“The best book of poems published this year? Easy—it was Frank Bidart’s Metaphysical Dog.” —The New Yorker
Words and sex, art and flesh: In Metaphysical Dog, Bidart explores their nexus. The result stands among this deeply adventurous poet’s most powerful and achieved work, an emotionally naked, fearlessly candid journey through many of the central axes, the central conflicts, of his life, and ours. Bidart explores what he sees as fundamental in human feeling, what psychologists and mystics have called the “hunger for the Absolute”—a hunger as fundamental as any physical hunger. This hunger must confront the elusiveness of the Absolute, our self-deluding, failed glimpses of it.
Watching The Spring Festival
Less embattled than his earlier work, less actively violent, these poems, by conceding time’s finalities and triumphs, acquire a dark radiance unlike anything seen before in Bidart’s long career. Mortality forces the self to question the relation between the actual life lived and what was once the promise of transformation. At the center of the book is an ambitious meditation on the Russian ballerina Ulanova, Giselle, and the nature of tragedy. All this gives new dimension and poignance to Bidart’s recurring preoccupation with the human need to leave behind some record or emblem, a made thing that stands, in the face of death, for the possibilities of art.
In this profound and unforgettable book, the dream beyond desire is rooted in the drive to create, a drive tormented at every stage by failure, as the temporal being fights for its survival by making an eternal life. Bidart is a poet of passionate originality, and Star Dust shows that the forms of this originality continue to deepen and change as he constantly renews his contract with the idea of truth.
Desire contains some of Bidart’s most luminous and intimate work—poems about the art of writing, Eros, and the desolations and mirror of history. The book’s second half pushes the overt lyricism of the opening section into even more ambitious territory. “The Second Hour of the Night” may be Bidart’s most profound and complex meditation on the illusion of will, his most seductive dramatic poem to date.
In The Western Night: Collected Poems 1965-90
In the Western Night brings together in one volume twenty-five years of the earliest poems, including many previously unpublished poems, by one of the most exciting and gifted poets writing today. To read them is to be both discomforted and fascinated by Bidart’s subject matter: the lives of a bulimic and an amputee, Nijinsky’s insanity, the loss of friends and lovers, and the poet’s own childhood, blighted by parental alcoholism and neglect.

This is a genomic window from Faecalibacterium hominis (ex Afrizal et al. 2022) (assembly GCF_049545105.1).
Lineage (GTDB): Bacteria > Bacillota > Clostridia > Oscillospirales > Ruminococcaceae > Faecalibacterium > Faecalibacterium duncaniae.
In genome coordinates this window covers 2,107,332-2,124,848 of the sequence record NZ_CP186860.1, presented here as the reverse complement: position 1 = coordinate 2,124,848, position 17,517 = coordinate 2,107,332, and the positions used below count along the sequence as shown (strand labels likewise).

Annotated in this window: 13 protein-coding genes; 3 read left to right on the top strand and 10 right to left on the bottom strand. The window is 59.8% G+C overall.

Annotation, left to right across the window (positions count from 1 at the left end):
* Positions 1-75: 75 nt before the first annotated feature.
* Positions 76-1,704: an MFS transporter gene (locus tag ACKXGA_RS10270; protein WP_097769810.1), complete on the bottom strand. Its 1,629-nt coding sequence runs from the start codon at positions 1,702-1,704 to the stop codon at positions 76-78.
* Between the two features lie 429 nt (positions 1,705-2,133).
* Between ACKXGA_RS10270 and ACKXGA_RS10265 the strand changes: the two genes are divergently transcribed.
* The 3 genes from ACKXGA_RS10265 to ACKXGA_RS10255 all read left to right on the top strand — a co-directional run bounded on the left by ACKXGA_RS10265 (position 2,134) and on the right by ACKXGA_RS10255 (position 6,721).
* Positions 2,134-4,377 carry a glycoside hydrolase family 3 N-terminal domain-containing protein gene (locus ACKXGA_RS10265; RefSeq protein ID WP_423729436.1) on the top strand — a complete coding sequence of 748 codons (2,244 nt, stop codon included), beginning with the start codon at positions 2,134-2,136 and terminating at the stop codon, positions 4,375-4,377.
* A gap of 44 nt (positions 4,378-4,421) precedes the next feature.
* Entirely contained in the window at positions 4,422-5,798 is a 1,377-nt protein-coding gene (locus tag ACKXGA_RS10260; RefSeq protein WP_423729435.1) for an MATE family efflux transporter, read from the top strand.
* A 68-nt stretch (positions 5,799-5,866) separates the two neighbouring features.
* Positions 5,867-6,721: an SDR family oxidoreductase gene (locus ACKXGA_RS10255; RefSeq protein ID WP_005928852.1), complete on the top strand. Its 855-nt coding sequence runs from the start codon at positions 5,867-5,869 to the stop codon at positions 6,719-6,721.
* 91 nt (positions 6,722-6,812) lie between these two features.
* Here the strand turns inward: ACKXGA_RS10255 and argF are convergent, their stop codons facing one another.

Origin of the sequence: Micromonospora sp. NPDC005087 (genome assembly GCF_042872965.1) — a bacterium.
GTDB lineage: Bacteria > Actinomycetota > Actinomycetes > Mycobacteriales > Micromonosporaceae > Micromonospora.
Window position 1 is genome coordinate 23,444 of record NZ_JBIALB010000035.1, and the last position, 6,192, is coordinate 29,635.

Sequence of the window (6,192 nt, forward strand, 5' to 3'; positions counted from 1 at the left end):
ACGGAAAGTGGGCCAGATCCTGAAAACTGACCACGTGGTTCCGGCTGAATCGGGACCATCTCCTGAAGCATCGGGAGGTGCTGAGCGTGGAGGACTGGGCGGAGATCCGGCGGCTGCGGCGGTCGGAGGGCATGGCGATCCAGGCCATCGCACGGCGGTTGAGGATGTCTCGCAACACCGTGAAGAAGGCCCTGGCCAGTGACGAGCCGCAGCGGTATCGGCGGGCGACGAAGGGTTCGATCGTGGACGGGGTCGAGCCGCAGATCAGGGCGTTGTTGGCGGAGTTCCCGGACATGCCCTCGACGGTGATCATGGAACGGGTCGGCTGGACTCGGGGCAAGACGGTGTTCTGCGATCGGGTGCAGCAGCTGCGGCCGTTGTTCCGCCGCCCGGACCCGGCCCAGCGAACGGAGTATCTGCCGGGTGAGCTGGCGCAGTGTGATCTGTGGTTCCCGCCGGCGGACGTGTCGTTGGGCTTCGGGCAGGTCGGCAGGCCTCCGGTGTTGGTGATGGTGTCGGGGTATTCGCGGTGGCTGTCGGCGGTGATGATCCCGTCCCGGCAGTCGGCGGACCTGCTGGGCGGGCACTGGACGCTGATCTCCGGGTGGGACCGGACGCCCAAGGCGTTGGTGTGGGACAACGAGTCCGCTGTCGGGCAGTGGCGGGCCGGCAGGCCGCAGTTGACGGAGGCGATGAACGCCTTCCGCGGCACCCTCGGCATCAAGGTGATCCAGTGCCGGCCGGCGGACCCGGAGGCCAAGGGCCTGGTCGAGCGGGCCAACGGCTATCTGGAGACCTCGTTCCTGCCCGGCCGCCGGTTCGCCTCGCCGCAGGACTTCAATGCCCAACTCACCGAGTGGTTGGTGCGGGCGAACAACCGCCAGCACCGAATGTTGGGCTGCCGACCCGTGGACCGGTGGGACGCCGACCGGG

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That crazy drunken night I
maneuvered you out into a field outside of
Coachella—I’d never seen a sky
so full of stars, as if the dirt of our lives
still were sprinkled with glistening
white shells from the ancient seabed
beneath us that receded long ago.
Parallel. We lay in parallel furrows.
—That suffocated, fearful
look on your face.
Jim, yesterday I heard your wife on the phone
tell me you died almost nine months ago.
Jim, now we cannot ever. Bitter
that we cannot ever have
the conversation that in
nature and alive we never had. Now not ever.
We have not spoken in years. I thought
perhaps at ninety or a hundred, two
broken-down old men, we wouldn’t
give a damn, and find speech.
When I tell you that all the years we were
undergraduates I was madly in love with you
you say you
knew. I say I knew you
knew. You say
There was no place in nature we could meet.
You say this as if you need me to
admit something. No place
in nature, given our natures. Or is this
warning? I say what is happening now is
happening only because one of us is
dead. You laugh and say, Or both of us!
will be weirdly jolly.
That light I now envy
exists only on this page.